Shower shoes? Check. Extra-long sheets? Yep. Energy efficiency checklist? No worries — we've got you covered there. If you're one of the nation's 12.1 million full-time undergraduate college students, you no doubt have a lot to keep in mind as you head off to school. If you're reading this, climate change is probably one of them, and with one-third of students choosing to live on campus, dorm life can have a big impact on the health of our planet. In fact, the annual energy use of one typical dormitory room can generate as much greenhouse gas pollution as the tailpipe emissions of a car driven more than 156,000 miles.

Read More Show Less
Kokia drynarioides, commonly known as Hawaiian tree cotton, is a critically endangered species of flowering plant that is endemic to the Big Island of Hawaii. David Eickhoff / Wikipedia

By Lorraine Chow

Kokia drynarioides is a small but significant flowering tree endemic to Hawaii's dry forests. Native Hawaiians used its large, scarlet flowers to make lei. Its sap was used as dye for ropes and nets. Its bark was used medicinally to treat thrush.

Read More Show Less
Sponsored
Frederick Bass / Getty Images

States that invest heavily in renewable energy will generate billions of dollars in health benefits in the next decade instead of spending billions to take care of people getting sick from air pollution caused by burning fossil fuels, according to a new study from MIT and reported on by The Verge.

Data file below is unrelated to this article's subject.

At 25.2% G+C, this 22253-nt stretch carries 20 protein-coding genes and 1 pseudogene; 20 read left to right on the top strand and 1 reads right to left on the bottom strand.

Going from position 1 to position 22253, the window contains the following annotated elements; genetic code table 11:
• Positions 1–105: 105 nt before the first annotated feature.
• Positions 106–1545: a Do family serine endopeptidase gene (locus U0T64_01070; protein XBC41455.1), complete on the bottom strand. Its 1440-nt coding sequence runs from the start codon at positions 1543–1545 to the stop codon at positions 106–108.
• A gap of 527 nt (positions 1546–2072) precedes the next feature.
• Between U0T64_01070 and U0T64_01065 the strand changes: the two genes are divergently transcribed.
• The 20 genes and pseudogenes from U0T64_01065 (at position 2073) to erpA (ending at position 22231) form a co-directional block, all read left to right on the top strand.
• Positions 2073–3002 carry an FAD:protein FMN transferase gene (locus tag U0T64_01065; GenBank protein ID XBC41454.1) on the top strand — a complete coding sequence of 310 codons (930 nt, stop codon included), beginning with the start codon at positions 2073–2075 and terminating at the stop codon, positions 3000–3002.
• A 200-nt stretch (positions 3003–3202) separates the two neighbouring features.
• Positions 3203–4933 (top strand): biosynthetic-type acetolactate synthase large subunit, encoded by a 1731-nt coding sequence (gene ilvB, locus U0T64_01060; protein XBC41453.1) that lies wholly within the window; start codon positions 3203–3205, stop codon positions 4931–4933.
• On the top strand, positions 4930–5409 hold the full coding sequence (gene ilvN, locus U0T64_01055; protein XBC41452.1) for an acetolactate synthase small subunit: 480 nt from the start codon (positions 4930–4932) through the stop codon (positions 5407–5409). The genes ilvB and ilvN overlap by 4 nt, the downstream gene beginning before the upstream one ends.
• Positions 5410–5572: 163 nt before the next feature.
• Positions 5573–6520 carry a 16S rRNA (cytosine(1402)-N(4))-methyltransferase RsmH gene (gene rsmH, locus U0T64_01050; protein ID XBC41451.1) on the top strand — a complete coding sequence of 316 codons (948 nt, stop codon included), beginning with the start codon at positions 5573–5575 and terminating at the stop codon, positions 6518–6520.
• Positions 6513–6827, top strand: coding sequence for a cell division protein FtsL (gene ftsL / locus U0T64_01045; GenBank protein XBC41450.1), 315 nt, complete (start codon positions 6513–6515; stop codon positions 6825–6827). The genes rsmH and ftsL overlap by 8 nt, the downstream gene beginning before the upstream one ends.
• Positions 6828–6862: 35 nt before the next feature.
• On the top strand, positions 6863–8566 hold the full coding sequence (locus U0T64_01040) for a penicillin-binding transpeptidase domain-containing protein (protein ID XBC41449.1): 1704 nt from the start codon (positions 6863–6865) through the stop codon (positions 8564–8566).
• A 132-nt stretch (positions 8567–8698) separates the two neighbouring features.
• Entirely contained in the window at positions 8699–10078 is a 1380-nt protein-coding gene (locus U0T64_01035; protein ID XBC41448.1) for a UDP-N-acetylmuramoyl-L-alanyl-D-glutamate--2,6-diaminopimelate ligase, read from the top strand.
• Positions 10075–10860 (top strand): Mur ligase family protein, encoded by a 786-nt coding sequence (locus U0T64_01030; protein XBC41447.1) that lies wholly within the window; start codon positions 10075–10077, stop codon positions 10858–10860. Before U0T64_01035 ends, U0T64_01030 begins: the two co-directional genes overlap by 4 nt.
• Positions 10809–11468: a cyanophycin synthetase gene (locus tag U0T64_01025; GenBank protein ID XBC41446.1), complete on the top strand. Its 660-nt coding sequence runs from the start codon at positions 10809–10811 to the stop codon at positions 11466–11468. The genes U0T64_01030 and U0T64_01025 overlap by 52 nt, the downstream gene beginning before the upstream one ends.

Read More Show Less
Aerial view of lava flows from the eruption of volcano Kilauea on Hawaii, May 2018. Frizi / iStock / Getty Images

Hawaii's Kilauea volcano could be gearing up for an eruption after a pond of water was discovered inside its summit crater for the first time in recorded history, according to the AP.

Read More Show Less
A couple works in their organic garden. kupicoo / E+ / Getty Images

By Kristin Ohlson

From where I stand inside the South Dakota cornfield I was visiting with entomologist and former USDA scientist Jonathan Lundgren, all the human-inflicted traumas to Earth seem far away. It isn't just that the corn is as high as an elephant's eye — are people singing that song again? — but that the field burgeons and buzzes and chirps with all sorts of other life, too.

Read More Show Less
Sponsored
A competitor in action during the Drambuie World Ice Golf Championships in Uummannaq, Greenland on April 9, 2001. Michael Steele / Allsport / Getty Images

Greenland is open for business, but it's not for sale, Greenland's foreign minister Ane Lone Bagger told Reuters after hearing that President Donald Trump asked his advisers about the feasibility of buying the world's largest island.

Read More Show Less
AFP / Getty Images / S. Platt

Humanity faced its hottest month in at least 140 years in July, the US National Oceanic and Atmospheric Administration (NOAA) said on Thursday. The finding confirms similar analysis provided by its EU counterparts.

Read More Show Less
Newly established oil palm plantation in Central Kalimantan, Indonesia. Rhett A. Butler / Mongabay

By Hans Nicholas Jong

Indonesia's president has made permanent a temporary moratorium on forest-clearing permits for plantations and logging.

It's a policy the government says has proven effective in curtailing deforestation, but whose apparent gains have been criticized by environmental activists as mere "propaganda."

Read More Show Less